What is particularly grating for me about expressions of surprise that any one would ever get bad ideas from their religions is that it represents either a deep insincerity or an uncritical acceptance of that religious propaganda that equates religion with morality itself. Numerous religions try to lay claim to people’s moral consciences. Often a religion will claim that it (or the god(s) it claims to represent) is the source of morality itself and that religious obedience is the highest of all moral duties–one that sometimes requires trumping other vital moral duties and/or altogether abandoning or subordinating one’s own moral reasoning to religious authorities or gods. Or, even when one does not buy this particular lie, there is a naive trust that religions will do what they promise with outrageously unjustified confidence: reliably make people better human beings.
It is precisely the lies that religious gods and human leaders are the bringers of morality itself and/or its best trainers, which leads to the equation between religion and goodness in people’s minds in the first place. And it is also precisely this equation between religion and morality that allows countless religious people to override their otherwise rational moral consciences and adopt heinous outdated values in the modern world in those cases when they do so.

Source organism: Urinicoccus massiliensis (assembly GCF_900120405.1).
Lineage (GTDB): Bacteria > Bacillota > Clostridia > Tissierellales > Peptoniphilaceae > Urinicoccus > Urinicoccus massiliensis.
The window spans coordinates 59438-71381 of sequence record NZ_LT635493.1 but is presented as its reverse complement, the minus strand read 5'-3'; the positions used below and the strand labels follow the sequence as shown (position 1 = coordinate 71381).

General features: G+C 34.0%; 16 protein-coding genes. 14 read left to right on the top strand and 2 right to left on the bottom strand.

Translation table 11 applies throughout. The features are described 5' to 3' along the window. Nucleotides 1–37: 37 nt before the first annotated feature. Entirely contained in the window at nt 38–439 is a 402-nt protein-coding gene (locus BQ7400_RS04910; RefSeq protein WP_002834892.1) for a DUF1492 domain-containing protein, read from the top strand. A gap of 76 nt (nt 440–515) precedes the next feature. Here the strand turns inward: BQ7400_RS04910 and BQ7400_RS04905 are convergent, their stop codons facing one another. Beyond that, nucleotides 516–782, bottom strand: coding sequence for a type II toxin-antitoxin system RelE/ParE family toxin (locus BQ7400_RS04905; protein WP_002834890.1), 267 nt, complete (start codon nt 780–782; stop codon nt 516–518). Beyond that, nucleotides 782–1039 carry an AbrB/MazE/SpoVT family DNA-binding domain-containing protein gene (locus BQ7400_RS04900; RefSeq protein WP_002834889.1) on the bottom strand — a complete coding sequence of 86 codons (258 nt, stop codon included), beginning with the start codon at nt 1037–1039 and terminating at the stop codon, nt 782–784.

So the people who seemingly suppose that religion would only inspire good in people and express bewilderment when it also inspires terrible things seem to be uncritically endorsing the same prejudice that leads religion to inspire terrible things in the first place–the one that equates true religion unqualifiedly with goodness. They just expect that that equation means that believers would interpret their religions according to 21st Century moral consciences when for numerous true believers throughout history it has meant a totally reverse thought process. It has routinely meant that their moral consciences must be interpreted only in terms amenable to the traditional dictates of their religion.
Only those modern people who are shocked and outraged that atrocities would ever be done in the name of religion assume that true religion must or always would be subordinate to our most humane, civilized, and modern moral consciences. I share the view that if there is to be a true religion in a normative sense that it would have to be one that only supported a rationally defensible morality.